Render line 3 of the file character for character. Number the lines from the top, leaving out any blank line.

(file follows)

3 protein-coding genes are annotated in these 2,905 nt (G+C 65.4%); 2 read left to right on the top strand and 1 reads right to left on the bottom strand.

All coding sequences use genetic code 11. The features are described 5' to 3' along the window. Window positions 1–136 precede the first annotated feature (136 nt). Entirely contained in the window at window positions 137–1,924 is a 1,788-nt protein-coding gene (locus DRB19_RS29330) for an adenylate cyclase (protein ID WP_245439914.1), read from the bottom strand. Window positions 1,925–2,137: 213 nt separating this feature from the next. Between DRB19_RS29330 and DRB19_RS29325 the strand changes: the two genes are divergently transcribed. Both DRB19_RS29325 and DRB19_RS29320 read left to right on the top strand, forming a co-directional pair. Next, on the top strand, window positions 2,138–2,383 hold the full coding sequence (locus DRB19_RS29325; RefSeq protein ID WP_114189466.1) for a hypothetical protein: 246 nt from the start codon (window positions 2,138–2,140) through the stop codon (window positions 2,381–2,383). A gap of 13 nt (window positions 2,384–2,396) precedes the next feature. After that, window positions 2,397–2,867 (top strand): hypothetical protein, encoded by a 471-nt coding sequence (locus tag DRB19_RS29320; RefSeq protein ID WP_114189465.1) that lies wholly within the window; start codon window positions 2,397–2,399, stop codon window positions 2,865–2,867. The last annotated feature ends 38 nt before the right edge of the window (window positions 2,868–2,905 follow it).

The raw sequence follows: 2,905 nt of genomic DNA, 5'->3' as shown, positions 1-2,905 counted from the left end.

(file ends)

The raw sequence follows: 2,905 nt of genomic DNA, 5'->3' as shown, positions 1-2,905 counted from the left end.